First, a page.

Ocular torsion associated with infarction in the territory of the anterior inferior cerebellar artery: frequency, pattern, and a major determinant

Hyung Lee, Hyon-Ah Yi, Seong-Ryong Lee, Se-Youp Lee, Byung-Rim Park
Journal of the Neurological Sciences 2008 June 15, 269 (1): 18-23

BACKGROUND: Acute ischemic stroke in the distribution of the anterior inferior cerebellar artery (AICA) can cause the vestibular dysfunction in the roll plane of the vestibuloocular reflex with abnormal ocular torsion (OT). There has been no systemic study that carefully investigates the nature of OT that occurs with AICA infarction.

OBJECTIVES: To investigate the frequency, the characteristic patterns of OT associated with AICA territory infarction, and the crucial site for determining the direction of OT in AICA territory infarction.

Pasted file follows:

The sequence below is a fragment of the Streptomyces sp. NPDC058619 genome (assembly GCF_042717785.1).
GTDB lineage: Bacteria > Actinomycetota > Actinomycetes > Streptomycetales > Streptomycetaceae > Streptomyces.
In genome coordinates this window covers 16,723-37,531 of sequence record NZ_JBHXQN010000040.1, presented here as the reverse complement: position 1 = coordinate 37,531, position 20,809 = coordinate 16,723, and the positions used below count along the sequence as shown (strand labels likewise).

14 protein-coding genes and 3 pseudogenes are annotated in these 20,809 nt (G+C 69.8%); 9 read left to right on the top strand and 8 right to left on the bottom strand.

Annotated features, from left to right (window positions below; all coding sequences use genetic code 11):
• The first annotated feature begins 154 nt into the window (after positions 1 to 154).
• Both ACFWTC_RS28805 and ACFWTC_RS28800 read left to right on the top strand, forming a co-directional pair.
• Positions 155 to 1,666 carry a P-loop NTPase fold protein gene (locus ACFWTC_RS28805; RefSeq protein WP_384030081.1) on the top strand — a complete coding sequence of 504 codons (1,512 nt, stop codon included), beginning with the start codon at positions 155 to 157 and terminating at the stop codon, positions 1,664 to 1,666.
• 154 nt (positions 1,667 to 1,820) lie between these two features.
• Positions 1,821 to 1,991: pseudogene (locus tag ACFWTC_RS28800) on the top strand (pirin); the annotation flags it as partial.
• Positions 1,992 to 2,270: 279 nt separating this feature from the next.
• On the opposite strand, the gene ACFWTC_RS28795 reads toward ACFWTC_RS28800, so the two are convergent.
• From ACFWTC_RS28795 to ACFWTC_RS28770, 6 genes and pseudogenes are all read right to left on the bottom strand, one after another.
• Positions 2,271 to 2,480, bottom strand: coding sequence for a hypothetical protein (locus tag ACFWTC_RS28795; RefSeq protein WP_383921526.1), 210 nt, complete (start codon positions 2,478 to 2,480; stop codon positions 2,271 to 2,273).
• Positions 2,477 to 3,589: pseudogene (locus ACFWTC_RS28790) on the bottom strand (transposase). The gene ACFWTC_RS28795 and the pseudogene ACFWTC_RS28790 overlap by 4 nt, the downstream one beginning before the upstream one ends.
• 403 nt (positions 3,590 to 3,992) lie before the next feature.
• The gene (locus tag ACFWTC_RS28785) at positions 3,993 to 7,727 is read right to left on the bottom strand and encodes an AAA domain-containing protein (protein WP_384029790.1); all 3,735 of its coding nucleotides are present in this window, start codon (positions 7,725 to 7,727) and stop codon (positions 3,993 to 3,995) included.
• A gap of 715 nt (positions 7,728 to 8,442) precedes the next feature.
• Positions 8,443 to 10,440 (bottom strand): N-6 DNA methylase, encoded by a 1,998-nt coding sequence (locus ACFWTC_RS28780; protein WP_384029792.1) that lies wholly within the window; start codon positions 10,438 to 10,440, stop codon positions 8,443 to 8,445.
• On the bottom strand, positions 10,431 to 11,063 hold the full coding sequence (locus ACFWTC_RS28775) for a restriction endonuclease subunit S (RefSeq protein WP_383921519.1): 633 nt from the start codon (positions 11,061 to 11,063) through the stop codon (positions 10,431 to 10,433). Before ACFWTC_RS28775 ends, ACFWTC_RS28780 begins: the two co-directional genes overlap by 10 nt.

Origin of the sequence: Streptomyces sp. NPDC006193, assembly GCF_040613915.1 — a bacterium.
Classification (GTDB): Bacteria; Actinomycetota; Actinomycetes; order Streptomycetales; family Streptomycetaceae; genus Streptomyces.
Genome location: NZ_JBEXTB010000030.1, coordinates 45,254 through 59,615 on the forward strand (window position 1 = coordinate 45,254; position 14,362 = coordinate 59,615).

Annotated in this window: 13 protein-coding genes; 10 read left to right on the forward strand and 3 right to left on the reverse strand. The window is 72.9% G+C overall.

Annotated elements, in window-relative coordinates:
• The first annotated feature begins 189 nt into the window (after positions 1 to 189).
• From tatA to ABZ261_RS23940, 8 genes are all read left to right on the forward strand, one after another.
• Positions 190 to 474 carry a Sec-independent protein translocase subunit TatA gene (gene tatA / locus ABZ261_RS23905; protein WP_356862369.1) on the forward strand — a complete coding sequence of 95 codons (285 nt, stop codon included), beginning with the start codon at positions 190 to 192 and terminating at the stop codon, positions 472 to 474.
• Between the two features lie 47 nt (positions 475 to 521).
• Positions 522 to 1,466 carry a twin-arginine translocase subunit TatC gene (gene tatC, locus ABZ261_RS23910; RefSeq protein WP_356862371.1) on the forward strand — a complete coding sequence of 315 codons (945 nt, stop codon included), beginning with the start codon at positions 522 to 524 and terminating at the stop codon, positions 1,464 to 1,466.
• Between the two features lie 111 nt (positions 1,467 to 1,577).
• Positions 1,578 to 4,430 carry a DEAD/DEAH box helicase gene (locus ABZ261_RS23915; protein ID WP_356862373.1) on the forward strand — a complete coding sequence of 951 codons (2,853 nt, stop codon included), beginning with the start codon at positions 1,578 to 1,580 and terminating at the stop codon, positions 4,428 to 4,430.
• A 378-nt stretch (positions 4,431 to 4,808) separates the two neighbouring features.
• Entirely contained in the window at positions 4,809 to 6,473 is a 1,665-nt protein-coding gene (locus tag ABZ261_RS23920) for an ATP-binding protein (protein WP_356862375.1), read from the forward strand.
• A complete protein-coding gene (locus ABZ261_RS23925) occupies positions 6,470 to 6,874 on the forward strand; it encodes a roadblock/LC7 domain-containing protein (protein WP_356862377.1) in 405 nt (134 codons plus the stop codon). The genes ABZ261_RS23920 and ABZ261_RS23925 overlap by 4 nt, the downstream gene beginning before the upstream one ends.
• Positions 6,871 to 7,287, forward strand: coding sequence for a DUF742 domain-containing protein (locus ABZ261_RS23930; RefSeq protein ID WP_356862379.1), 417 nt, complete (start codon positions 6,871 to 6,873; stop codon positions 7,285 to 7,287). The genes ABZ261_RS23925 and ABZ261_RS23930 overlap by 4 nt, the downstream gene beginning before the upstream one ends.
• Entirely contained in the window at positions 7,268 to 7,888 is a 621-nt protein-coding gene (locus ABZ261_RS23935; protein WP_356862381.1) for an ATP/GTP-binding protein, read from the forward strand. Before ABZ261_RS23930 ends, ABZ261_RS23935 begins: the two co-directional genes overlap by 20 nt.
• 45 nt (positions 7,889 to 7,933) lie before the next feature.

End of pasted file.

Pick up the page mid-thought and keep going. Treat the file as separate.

METHODS: We studied 12 consecutive cases of infarction in the territory of the AICA diagnosed by brain MRI. Fundus photography, prism cover test, and subjective visual vertical tilting test were performed to evaluate the function of the otolith system. Pure tone audiogram was also performed to evaluate the function of the auditory system.

RESULTS: Nine (75%) of 12 patients exhibited pathological ocular torsion (OT). Two types of pathological OT were found: ipsiversive OT accompanying skew deviation (n=6), and contraversive OT only (n=3). Six patients with ipsiversive OT with skew deviation showed an audiovestibular loss with canal paresis and hearing loss ipsilaterally whereas three patients with contraversive OT without skew deviation had a normal audiovestibular response. In all cases with pathological OT, the direction of the subjective visual vertical tilt corresponded to the direction of the OT.

CONCLUSIONS: Our findings emphasize that the peripheral vestibular structure with inner ear probably plays a crucial role in determining the direction of OT associated with AICA territory infarction.

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